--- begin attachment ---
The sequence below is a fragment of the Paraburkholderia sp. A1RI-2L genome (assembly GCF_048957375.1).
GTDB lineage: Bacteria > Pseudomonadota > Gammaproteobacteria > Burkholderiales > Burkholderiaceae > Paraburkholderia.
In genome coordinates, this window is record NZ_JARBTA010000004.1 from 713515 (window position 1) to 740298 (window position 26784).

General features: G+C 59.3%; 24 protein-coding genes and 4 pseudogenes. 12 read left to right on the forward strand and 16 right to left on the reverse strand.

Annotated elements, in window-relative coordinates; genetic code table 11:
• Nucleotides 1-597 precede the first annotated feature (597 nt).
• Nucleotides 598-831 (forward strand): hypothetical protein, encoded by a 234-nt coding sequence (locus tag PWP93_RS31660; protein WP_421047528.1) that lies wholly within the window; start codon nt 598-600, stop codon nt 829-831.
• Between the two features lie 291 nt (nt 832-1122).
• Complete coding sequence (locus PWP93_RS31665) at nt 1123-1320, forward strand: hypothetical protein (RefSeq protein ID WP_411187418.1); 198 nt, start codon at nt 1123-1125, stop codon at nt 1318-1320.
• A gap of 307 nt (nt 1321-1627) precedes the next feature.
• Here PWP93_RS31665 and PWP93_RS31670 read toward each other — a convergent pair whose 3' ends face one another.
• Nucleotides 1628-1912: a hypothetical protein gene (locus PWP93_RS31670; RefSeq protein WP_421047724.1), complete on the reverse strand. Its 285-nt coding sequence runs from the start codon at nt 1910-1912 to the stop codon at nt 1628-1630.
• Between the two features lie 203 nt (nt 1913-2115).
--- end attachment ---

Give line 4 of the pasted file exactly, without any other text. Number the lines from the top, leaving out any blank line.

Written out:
General features: G+C 59.3%; 24 protein-coding genes and 4 pseudogenes. 12 read left to right on the forward strand and 16 right to left on the reverse strand.